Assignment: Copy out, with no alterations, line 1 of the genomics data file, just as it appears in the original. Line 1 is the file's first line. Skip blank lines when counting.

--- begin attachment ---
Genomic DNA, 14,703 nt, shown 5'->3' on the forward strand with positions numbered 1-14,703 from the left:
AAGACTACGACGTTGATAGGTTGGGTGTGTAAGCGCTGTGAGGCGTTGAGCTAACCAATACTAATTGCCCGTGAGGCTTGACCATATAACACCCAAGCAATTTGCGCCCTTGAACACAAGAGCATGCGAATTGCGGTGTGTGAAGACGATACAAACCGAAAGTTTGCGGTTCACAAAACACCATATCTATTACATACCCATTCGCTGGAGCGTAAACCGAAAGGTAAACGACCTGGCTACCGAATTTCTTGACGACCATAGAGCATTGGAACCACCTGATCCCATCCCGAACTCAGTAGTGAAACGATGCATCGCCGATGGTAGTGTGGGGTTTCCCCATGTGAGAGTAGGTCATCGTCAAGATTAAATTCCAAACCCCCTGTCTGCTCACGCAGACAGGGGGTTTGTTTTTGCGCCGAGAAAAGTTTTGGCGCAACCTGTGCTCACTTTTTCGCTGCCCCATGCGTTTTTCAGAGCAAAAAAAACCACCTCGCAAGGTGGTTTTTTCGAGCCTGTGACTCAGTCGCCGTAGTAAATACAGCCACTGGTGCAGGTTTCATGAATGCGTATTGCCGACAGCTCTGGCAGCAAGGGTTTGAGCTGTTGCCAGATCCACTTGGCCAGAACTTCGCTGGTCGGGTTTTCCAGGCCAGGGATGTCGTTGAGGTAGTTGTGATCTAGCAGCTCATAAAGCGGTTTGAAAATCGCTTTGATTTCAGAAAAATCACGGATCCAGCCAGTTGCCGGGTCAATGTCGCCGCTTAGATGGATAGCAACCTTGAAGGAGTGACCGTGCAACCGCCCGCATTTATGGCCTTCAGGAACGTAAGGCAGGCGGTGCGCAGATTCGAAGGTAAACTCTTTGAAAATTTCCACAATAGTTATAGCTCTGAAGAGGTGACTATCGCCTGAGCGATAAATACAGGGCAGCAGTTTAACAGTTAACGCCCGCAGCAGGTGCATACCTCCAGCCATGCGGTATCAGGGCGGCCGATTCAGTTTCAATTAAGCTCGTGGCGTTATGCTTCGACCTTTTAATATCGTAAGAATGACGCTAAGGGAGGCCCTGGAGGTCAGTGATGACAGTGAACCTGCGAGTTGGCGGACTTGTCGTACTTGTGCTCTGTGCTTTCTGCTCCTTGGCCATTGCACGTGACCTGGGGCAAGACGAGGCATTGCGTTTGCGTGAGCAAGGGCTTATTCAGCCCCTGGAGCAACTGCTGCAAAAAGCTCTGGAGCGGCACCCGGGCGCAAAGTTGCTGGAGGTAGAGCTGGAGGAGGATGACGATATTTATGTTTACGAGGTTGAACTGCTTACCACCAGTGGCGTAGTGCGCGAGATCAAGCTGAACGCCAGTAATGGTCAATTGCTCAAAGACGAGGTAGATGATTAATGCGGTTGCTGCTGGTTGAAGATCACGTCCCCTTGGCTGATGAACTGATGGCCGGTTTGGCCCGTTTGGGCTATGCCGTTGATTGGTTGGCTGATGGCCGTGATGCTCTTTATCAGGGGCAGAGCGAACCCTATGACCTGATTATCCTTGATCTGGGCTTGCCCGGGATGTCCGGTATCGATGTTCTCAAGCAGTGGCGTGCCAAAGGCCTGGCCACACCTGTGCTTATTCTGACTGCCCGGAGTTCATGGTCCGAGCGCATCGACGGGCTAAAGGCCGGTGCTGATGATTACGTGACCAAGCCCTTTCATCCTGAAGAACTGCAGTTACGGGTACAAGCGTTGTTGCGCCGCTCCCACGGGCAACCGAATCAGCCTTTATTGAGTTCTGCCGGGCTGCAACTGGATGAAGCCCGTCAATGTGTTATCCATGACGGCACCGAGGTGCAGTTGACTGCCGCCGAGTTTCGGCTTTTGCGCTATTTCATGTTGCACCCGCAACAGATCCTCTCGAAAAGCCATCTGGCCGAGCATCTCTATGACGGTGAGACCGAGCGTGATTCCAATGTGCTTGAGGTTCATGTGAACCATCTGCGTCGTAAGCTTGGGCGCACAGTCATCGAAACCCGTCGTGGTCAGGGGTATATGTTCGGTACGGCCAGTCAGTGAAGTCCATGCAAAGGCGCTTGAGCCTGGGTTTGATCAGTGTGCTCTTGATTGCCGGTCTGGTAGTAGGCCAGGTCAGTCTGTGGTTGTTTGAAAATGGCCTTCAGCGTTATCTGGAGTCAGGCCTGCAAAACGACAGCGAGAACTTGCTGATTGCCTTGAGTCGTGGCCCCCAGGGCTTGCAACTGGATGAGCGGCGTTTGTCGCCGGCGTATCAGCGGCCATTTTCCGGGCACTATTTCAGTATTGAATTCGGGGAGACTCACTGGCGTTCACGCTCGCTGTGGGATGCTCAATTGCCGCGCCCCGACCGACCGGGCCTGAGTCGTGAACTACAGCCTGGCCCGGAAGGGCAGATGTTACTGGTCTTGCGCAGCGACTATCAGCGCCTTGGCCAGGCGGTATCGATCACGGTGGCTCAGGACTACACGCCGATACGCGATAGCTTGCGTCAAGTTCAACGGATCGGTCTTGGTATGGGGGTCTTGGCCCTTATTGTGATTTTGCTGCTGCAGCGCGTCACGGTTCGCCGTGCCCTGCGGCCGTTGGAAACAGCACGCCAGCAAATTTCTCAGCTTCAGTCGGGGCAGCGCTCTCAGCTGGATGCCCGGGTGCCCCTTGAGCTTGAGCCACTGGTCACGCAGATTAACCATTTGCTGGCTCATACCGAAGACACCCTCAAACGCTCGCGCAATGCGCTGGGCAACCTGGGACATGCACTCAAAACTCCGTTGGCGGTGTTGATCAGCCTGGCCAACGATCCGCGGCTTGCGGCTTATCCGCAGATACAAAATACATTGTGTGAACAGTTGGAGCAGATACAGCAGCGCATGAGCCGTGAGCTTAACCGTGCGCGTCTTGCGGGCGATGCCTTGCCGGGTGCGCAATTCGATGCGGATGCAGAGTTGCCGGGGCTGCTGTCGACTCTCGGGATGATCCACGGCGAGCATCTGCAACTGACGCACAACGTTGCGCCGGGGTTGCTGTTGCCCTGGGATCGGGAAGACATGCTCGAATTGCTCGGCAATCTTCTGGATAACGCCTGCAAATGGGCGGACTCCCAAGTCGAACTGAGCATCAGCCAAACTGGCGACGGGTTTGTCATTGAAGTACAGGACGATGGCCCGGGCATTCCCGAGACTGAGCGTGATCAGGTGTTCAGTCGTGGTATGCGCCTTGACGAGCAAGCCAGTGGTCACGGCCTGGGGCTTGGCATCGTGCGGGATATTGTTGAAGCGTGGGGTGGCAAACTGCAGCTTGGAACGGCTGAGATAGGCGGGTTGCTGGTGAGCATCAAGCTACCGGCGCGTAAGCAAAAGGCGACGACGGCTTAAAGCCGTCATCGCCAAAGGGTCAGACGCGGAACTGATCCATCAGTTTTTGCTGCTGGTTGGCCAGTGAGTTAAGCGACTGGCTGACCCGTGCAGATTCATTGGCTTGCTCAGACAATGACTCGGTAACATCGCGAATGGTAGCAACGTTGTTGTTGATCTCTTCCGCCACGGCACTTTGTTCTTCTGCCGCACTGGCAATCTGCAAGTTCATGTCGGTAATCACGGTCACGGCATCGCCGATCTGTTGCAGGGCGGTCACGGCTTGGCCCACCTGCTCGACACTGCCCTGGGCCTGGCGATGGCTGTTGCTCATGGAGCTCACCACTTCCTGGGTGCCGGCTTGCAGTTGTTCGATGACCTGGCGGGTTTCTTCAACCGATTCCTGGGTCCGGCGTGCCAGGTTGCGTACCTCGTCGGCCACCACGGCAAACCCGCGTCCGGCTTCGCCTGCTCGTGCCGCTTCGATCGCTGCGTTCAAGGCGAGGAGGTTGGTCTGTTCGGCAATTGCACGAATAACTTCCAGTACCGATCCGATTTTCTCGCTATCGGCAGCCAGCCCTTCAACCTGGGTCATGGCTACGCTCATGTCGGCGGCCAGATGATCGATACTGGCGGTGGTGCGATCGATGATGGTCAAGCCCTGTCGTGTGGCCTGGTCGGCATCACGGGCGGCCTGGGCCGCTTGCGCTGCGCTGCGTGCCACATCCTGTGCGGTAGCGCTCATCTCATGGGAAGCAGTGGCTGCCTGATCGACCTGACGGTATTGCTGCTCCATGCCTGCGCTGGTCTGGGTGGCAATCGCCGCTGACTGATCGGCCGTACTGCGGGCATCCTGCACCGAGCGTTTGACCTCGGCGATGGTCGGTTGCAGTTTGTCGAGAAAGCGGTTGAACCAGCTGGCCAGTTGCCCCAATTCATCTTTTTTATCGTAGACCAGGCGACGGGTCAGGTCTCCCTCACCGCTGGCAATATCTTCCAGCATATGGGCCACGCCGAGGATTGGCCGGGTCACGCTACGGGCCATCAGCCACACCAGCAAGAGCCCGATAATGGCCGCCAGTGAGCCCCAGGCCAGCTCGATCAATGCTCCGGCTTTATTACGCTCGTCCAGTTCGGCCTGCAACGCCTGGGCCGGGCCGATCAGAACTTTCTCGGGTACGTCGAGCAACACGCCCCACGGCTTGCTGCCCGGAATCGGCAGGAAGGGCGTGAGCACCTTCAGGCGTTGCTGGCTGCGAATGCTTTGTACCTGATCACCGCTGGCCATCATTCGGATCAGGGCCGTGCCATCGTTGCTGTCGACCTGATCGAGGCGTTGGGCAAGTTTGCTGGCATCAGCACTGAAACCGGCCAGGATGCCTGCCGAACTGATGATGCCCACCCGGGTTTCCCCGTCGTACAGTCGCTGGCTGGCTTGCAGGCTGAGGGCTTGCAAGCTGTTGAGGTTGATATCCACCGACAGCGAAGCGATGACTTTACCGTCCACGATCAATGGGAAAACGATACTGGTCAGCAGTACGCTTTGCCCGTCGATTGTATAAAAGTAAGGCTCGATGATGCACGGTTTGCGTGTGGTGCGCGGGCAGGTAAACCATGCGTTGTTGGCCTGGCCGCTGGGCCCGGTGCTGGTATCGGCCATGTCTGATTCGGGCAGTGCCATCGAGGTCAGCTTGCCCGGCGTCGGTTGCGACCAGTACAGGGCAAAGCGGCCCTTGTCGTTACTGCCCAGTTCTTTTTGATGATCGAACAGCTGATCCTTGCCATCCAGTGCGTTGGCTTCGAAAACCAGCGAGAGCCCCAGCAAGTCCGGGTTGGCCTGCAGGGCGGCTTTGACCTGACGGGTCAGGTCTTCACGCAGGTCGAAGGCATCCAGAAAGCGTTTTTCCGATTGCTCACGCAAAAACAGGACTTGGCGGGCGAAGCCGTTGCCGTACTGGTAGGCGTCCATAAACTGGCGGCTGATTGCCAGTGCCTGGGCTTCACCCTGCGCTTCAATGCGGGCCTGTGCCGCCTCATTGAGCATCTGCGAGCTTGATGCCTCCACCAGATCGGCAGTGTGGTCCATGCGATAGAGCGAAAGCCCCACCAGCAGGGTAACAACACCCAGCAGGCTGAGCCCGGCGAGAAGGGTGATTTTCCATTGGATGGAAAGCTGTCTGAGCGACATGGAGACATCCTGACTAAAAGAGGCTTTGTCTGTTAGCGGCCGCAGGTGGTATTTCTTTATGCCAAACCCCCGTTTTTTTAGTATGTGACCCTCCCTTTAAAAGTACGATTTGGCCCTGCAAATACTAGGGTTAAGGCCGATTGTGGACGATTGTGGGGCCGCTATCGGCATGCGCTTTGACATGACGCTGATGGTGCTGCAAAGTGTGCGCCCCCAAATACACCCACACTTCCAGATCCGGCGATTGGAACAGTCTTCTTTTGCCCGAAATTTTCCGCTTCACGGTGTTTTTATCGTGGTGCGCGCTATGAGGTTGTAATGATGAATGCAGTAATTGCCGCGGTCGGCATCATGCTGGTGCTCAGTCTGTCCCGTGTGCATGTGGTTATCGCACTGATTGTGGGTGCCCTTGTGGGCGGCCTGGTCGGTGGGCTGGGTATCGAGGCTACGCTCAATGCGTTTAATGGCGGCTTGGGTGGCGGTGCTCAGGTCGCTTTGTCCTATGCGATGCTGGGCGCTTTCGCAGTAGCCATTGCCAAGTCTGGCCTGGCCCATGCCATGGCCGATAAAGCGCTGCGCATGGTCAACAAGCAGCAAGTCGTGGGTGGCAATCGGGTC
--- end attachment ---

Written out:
Genomic DNA, 14,703 nt, shown 5'->3' on the forward strand with positions numbered 1-14,703 from the left: